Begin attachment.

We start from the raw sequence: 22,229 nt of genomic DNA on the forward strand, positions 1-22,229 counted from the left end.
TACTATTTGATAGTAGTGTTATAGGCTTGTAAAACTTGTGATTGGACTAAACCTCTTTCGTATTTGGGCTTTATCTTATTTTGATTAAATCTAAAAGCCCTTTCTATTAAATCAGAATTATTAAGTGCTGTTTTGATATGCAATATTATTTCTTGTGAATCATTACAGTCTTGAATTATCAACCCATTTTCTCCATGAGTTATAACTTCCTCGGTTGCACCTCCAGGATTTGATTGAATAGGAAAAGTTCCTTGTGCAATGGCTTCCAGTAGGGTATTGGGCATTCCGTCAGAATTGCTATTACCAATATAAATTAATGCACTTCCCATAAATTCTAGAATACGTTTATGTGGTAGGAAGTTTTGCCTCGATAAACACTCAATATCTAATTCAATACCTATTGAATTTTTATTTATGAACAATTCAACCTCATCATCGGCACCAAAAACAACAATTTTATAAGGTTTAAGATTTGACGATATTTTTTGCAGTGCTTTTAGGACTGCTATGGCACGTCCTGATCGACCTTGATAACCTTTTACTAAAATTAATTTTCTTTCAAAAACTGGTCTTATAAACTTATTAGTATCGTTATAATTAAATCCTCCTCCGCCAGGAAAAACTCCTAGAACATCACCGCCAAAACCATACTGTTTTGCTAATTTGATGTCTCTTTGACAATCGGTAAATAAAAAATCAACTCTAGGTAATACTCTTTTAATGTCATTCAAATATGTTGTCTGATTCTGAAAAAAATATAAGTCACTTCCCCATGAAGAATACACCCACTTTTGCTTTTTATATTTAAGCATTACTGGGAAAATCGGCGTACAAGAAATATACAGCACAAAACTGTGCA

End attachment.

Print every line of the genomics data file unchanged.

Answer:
We start from the raw sequence: 22,229 nt of genomic DNA on the forward strand, positions 1-22,229 counted from the left end.
TACTATTTGATAGTAGTGTTATAGGCTTGTAAAACTTGTGATTGGACTAAACCTCTTTCGTATTTGGGCTTTATCTTATTTTGATTAAATCTAAAAGCCCTTTCTATTAAATCAGAATTATTAAGTGCTGTTTTGATATGCAATATTATTTCTTGTGAATCATTACAGTCTTGAATTATCAACCCATTTTCTCCATGAGTTATAACTTCCTCGGTTGCACCTCCAGGATTTGATTGAATAGGAAAAGTTCCTTGTGCAATGGCTTCCAGTAGGGTATTGGGCATTCCGTCAGAATTGCTATTACCAATATAAATTAATGCACTTCCCATAAATTCTAGAATACGTTTATGTGGTAGGAAGTTTTGCCTCGATAAACACTCAATATCTAATTCAATACCTATTGAATTTTTATTTATGAACAATTCAACCTCATCATCGGCACCAAAAACAACAATTTTATAAGGTTTAAGATTTGACGATATTTTTTGCAGTGCTTTTAGGACTGCTATGGCACGTCCTGATCGACCTTGATAACCTTTTACTAAAATTAATTTTCTTTCAAAAACTGGTCTTATAAACTTATTAGTATCGTTATAATTAAATCCTCCTCCGCCAGGAAAAACTCCTAGAACATCACCGCCAAAACCATACTGTTTTGCTAATTTGATGTCTCTTTGACAATCGGTAAATAAAAAATCAACTCTAGGTAATACTCTTTTAATGTCATTCAAATATGTTGTCTGATTCTGAAAAAAATATAAGTCACTTCCCCATGAAGAATACACCCACTTTTGCTTTTTATATTTAAGCATTACTGGGAAAATCGGCGTACAAGAAATATACAGCACAAAACTGTGCA